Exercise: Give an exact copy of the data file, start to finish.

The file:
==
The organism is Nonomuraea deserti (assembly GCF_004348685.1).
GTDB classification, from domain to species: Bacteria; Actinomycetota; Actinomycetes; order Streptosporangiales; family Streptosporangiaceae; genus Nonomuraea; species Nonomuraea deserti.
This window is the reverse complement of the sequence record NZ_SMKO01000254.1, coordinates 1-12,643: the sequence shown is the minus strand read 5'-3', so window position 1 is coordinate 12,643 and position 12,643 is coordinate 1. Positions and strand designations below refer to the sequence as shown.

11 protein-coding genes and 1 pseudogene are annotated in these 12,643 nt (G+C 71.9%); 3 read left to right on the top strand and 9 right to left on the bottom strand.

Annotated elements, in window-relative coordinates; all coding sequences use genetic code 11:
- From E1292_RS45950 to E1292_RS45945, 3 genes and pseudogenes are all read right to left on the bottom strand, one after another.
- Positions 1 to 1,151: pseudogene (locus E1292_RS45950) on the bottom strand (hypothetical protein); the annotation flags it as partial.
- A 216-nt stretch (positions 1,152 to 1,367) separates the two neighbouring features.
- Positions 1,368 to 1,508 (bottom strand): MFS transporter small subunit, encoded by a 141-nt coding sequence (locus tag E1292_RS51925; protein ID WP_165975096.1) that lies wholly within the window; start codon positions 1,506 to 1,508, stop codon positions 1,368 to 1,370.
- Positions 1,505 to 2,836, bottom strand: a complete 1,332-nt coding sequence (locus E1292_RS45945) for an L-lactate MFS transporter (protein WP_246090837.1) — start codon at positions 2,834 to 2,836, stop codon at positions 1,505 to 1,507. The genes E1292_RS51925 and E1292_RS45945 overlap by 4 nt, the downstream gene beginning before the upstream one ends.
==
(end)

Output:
The organism is Nonomuraea deserti (assembly GCF_004348685.1).
GTDB classification, from domain to species: Bacteria; Actinomycetota; Actinomycetes; order Streptosporangiales; family Streptosporangiaceae; genus Nonomuraea; species Nonomuraea deserti.
This window is the reverse complement of the sequence record NZ_SMKO01000254.1, coordinates 1-12,643: the sequence shown is the minus strand read 5'-3', so window position 1 is coordinate 12,643 and position 12,643 is coordinate 1. Positions and strand designations below refer to the sequence as shown.

11 protein-coding genes and 1 pseudogene are annotated in these 12,643 nt (G+C 71.9%); 3 read left to right on the top strand and 9 right to left on the bottom strand.

Annotated elements, in window-relative coordinates; all coding sequences use genetic code 11:
- From E1292_RS45950 to E1292_RS45945, 3 genes and pseudogenes are all read right to left on the bottom strand, one after another.
- Positions 1 to 1,151: pseudogene (locus E1292_RS45950) on the bottom strand (hypothetical protein); the annotation flags it as partial.
- A 216-nt stretch (positions 1,152 to 1,367) separates the two neighbouring features.
- Positions 1,368 to 1,508 (bottom strand): MFS transporter small subunit, encoded by a 141-nt coding sequence (locus tag E1292_RS51925; protein ID WP_165975096.1) that lies wholly within the window; start codon positions 1,506 to 1,508, stop codon positions 1,368 to 1,370.
- Positions 1,505 to 2,836, bottom strand: a complete 1,332-nt coding sequence (locus E1292_RS45945) for an L-lactate MFS transporter (protein WP_246090837.1) — start codon at positions 2,834 to 2,836, stop codon at positions 1,505 to 1,507. The genes E1292_RS51925 and E1292_RS45945 overlap by 4 nt, the downstream gene beginning before the upstream one ends.